A laundry will typically supply linen through a rental agreement, collect it when dirty, wash, repair, or replace it if needed, and then return it. This method is intrinsically sustainable because it embraces a circular business model.
The laundry operations aim to make these textile products last as long as possible, even after hundreds of uses with highly optimised energy, water, and detergent usage. However, the preciousness of these commodities is often not fully realised in several parts of the value chain, resulting in significant levels of unaccounted stock volumes.
The TSA reports that annual stock losses on rented linen and towelling to the hospitality industry could be over 60%. For its rented linen and uniforms service to the NHS, the losses are nearly 90%. The scale of this waste becomes substantial when you factor in that the TSA’s members process over 50 million items of linen each week for hospitality and healthcare.
The TSA is driving the change by engaging with its end-user sectors to raise awareness, and providing training support for housekeepers and laundry staff through well-designed guidance and bitesize videos such as Pasha the Pillowcase. The training focuses on the environmental impact of these annual losses, which on water alone equates to 900 million baths tubs of water in the UK for the hospitality sector and 300 million for the NHS.
This project forms part of the laundry industry’s larger sustainability programme where the TSA is developing a roadmap for the industry. Over the last year the TSA has been developing an ambitious sustainability strategy together with Grain Sustainability and as part of this process has now engaged Compare Your Footprint carbon calculation software, and TSA’s Infinite Textiles recycling scheme to establish a harmonised approach to help measure, benchmark and reduce the global industry’s environmental impact.
David Stevens, CEO of the TSA comments:
“We are extremely proud of the commercial laundry industry’s circular credentials, and we are well-placed to make a difference as we serve most of the primary and secondary sectors in the UK. By working with Grain and Compare Your Footprint, we are doing our part to enable our members to tackle some of the barriers they face today. Our aim is to take our members together on this journey by providing them with the tools and the awareness they need to make well-informed decisions early on.”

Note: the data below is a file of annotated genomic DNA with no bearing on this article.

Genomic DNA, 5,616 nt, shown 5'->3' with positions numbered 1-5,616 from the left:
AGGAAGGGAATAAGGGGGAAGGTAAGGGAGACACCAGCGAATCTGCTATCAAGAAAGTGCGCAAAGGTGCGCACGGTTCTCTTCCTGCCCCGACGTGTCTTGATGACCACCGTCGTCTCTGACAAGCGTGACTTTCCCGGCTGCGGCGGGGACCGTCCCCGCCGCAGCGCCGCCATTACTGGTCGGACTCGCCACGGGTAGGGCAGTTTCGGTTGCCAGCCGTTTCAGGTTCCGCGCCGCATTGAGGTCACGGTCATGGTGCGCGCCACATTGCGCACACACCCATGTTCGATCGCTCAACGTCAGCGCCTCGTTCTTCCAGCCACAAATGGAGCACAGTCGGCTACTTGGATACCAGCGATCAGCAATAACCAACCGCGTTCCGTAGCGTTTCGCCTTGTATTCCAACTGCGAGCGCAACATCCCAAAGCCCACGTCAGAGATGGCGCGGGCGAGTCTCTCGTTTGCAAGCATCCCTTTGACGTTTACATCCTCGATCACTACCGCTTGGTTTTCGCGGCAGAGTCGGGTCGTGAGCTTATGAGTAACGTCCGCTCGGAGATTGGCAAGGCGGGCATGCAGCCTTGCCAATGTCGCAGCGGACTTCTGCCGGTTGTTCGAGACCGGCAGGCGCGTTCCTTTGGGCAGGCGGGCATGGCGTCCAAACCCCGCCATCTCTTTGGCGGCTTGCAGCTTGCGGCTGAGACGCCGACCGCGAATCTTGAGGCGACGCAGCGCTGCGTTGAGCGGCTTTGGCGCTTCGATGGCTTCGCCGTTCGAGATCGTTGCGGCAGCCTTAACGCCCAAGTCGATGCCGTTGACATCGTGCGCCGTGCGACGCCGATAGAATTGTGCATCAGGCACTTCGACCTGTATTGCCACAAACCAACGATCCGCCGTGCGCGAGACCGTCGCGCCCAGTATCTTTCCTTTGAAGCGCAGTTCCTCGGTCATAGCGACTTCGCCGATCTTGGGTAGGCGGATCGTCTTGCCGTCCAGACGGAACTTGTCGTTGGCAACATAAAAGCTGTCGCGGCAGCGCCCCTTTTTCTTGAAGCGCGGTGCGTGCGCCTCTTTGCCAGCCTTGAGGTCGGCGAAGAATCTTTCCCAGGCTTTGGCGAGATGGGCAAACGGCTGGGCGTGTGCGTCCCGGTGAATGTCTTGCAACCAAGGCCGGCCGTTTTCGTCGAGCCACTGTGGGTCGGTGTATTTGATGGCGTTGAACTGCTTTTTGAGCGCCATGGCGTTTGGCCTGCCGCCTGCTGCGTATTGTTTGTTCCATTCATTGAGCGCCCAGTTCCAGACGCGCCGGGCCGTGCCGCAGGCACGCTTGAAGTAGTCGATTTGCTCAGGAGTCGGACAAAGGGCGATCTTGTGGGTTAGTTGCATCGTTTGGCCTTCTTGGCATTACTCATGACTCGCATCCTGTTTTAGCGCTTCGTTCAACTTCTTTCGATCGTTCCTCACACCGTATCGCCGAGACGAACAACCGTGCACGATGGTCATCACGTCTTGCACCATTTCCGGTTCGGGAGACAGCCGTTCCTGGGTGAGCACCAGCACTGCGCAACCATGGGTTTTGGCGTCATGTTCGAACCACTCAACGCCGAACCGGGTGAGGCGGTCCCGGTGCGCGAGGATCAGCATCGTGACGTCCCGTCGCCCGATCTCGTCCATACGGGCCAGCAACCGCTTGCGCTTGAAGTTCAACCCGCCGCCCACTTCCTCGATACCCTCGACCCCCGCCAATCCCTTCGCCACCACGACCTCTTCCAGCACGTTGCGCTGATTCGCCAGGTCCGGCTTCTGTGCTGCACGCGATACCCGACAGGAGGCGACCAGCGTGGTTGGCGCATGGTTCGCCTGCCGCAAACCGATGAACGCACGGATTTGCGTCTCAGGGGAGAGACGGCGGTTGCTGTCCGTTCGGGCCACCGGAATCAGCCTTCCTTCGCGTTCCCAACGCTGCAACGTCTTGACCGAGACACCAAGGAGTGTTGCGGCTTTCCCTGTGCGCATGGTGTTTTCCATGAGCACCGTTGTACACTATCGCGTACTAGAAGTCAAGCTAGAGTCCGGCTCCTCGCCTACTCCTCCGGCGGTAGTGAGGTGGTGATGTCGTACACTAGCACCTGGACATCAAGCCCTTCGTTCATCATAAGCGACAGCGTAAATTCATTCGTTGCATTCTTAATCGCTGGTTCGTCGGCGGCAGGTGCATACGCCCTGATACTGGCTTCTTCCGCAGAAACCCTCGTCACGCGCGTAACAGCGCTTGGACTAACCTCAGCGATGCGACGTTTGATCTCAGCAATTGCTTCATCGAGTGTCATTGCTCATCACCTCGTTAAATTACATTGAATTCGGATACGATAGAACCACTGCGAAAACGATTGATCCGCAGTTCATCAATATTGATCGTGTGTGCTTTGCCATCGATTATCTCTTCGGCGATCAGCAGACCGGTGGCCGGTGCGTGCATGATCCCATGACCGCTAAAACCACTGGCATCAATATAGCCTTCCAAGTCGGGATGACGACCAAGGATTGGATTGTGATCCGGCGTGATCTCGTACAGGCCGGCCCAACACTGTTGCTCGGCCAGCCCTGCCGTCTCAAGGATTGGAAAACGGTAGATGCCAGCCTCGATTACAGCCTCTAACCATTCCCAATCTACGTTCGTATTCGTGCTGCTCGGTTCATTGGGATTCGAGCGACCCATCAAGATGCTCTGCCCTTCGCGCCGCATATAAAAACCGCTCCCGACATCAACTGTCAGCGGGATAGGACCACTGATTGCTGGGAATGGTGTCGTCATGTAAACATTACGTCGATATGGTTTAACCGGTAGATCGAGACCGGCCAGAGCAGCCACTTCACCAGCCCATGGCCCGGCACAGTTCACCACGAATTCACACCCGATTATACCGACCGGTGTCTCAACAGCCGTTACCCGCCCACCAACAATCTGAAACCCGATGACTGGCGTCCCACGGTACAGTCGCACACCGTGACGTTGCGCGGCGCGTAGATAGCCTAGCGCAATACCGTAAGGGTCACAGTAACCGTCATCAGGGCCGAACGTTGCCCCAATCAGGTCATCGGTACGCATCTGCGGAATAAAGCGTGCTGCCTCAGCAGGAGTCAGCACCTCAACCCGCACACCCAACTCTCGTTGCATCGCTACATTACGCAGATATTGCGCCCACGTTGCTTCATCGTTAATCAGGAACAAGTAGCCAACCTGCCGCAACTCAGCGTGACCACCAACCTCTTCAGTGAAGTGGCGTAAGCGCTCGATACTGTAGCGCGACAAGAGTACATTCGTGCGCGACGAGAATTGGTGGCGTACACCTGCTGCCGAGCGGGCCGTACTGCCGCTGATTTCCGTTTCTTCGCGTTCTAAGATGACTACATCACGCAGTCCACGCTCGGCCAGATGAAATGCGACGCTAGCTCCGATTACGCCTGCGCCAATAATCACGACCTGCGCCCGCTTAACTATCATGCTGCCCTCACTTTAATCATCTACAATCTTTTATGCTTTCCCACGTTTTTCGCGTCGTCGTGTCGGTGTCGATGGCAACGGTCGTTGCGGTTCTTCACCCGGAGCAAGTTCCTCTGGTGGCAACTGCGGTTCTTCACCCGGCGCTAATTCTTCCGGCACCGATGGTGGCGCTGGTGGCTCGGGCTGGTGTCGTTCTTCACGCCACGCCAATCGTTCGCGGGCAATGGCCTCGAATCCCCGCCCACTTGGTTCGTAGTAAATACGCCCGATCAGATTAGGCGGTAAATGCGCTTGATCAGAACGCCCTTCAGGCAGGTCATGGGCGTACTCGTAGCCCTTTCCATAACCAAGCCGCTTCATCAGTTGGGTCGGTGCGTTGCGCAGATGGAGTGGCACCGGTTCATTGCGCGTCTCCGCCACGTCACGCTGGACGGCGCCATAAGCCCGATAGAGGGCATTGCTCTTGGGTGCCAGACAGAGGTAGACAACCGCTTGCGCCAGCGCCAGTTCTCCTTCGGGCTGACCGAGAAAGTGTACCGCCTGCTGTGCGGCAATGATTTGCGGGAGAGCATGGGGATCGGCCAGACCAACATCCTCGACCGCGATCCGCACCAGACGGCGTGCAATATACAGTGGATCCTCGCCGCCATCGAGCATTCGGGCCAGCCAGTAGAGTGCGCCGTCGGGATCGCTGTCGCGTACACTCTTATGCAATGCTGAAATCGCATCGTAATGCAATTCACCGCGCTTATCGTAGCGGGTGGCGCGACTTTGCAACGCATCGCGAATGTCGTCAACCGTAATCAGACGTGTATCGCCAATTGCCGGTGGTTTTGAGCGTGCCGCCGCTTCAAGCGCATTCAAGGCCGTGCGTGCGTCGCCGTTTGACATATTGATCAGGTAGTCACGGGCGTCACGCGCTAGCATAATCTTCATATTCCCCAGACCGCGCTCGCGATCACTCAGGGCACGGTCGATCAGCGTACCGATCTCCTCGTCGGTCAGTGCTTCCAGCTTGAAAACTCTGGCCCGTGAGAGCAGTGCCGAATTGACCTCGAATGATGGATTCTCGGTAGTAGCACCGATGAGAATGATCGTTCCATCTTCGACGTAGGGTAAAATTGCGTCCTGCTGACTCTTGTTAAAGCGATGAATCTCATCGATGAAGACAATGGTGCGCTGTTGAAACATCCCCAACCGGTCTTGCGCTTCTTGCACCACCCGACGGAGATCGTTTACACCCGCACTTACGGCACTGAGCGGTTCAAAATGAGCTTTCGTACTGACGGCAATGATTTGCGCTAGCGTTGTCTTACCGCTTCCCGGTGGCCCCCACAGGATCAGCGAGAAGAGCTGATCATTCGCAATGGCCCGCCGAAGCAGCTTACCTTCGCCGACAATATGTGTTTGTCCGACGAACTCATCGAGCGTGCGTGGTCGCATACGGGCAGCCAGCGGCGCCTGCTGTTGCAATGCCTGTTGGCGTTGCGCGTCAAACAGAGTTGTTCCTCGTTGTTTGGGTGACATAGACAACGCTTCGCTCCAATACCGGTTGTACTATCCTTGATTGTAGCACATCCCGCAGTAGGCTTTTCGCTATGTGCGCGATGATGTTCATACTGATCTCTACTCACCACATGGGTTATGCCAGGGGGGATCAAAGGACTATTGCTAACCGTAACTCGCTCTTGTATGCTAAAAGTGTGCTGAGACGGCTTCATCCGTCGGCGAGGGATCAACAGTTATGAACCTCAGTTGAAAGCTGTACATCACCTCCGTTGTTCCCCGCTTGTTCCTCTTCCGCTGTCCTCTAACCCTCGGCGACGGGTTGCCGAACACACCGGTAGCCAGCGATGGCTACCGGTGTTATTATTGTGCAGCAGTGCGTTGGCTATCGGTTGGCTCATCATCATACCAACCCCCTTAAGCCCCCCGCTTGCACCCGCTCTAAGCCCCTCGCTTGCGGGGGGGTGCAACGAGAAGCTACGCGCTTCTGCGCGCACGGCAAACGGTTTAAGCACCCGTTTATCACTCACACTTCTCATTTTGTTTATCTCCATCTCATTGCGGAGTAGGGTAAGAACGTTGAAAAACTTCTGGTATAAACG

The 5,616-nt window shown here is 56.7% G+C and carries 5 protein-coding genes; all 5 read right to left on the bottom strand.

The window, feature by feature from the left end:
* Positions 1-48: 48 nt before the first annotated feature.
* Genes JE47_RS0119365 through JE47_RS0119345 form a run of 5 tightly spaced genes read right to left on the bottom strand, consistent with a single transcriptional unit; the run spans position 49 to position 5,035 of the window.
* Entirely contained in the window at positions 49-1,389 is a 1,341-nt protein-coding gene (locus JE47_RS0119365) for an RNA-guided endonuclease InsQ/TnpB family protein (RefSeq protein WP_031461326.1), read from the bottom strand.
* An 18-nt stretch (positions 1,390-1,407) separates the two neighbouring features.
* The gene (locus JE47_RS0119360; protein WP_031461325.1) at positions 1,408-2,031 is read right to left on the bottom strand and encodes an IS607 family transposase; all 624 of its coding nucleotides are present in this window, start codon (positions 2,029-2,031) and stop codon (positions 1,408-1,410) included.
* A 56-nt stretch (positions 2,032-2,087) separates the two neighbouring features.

Compare Your Footprint will be the central measurement platform for the TSA’s members in the UK and potentially the global industrial laundry sector to set a baseline carbon footprint, identify their carbon hotspots and set targets for reduction.
Under the TSA’s Infinite Textiles recycling scheme, the TSA and the UK Hospitality Association are working with national stock aggregators such as Salvation Army, charities such as Multi-Bank, recyclers, logistics, and technology partners to deliver a valuable recycling operation for the UK commercial laundry industry. Infinite Textiles is on a mission to facilitate the largest laundry industry textile recycling project in the world.
The industry has mastered the art of reusing textiles, providing an opportunity to pioneer the circular use of products through re-use and recycling. For example, increasing the portion of surgical textiles used within the NHS to reusable options as it is the more sustainable and responsible choice.
Infinite Textiles estimate that the scheme, which encompasses the entire life cycle of the products, will save tens of thousands of tonnes of carbon per year, save billions of litres of water per year, achieve significant efficiencies, and contribute to overall carbon reductions in the future of textile manufacturing.
Jon Cooper, Operations Director of Johnsons Hotel Linen comments:
“The Infinite Textile Scheme can potentially provide a sustainable solution for our industry’s three-tier solution – Reuse, Repurpose and Recycle – to the hundreds of tonnes of linen that has reached its end of primary use. The TSA scheme enables a single focal point for collaboration and partnership between SMEs and large PLC laundry companies such as Johnsons Hotel Linen to achieve a significant step towards a sustainable textile life cycle and avoid sending end-of-life textiles to landfills. Johnsons Hotel Linen is proud to be involved and leading this innovative approach that spans across the value chain and not just recycling.”